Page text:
The Tales do two things: for one, it placates the dishevelled and destitute. It allows the people on the bottom a ray of light to cling to, such that physically they will do nothing to change their situation. Secondly, the Tales admonish those who do not actualise their prominence: they blame the victim. The unfortunate are so because it is their fault; the beggars and other like them are in the position that they are in solely because they are not working hard. The result is an ideologically oppressed class seduced into working under oppressive conditions because they just might one day ``hit gold.''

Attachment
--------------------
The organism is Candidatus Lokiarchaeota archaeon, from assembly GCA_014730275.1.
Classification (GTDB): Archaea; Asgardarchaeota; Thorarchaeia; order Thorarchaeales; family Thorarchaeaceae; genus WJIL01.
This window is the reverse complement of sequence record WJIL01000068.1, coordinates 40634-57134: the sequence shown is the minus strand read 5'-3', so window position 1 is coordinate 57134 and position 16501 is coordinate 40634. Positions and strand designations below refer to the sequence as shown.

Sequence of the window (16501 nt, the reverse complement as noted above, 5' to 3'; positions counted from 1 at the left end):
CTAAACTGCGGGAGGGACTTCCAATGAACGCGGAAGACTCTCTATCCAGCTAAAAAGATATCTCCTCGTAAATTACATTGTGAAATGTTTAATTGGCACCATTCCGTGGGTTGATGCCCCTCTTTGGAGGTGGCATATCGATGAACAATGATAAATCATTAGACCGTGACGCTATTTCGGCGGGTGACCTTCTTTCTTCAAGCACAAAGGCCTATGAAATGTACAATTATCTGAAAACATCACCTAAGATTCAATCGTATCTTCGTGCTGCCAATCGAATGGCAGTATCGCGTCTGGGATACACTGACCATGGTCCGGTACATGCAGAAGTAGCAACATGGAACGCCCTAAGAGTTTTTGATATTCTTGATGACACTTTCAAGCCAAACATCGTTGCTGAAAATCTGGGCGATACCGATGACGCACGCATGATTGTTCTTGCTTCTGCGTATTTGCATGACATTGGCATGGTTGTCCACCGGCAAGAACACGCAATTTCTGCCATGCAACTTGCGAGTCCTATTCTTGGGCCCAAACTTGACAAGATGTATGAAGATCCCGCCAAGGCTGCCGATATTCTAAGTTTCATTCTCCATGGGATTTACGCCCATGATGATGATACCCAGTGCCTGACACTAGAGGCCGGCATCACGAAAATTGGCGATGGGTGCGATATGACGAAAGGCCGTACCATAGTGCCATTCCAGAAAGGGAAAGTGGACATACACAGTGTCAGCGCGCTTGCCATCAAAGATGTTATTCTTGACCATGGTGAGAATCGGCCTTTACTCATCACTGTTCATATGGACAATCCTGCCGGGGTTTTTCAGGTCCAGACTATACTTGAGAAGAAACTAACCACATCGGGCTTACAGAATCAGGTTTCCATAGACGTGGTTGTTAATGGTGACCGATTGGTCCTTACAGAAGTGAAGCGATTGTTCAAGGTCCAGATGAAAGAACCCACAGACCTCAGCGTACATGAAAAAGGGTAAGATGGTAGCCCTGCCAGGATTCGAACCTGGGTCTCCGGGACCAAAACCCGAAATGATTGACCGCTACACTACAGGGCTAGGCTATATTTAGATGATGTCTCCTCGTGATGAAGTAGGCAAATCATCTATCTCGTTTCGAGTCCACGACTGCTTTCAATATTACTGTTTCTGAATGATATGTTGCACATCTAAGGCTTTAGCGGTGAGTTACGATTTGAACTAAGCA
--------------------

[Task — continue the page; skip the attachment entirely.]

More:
It is without surprise that Western society defines these qualities as virtuous; capitalism and the protestant work ethic is very much alive in the west. I dare say that should the western world have a change of ideological dogma these stories would not seem as favourable. However, so long as the ``American Dream'', whatever that is, is still alive, these stories and many like it will continue to be among the favourites of a Capitalist world.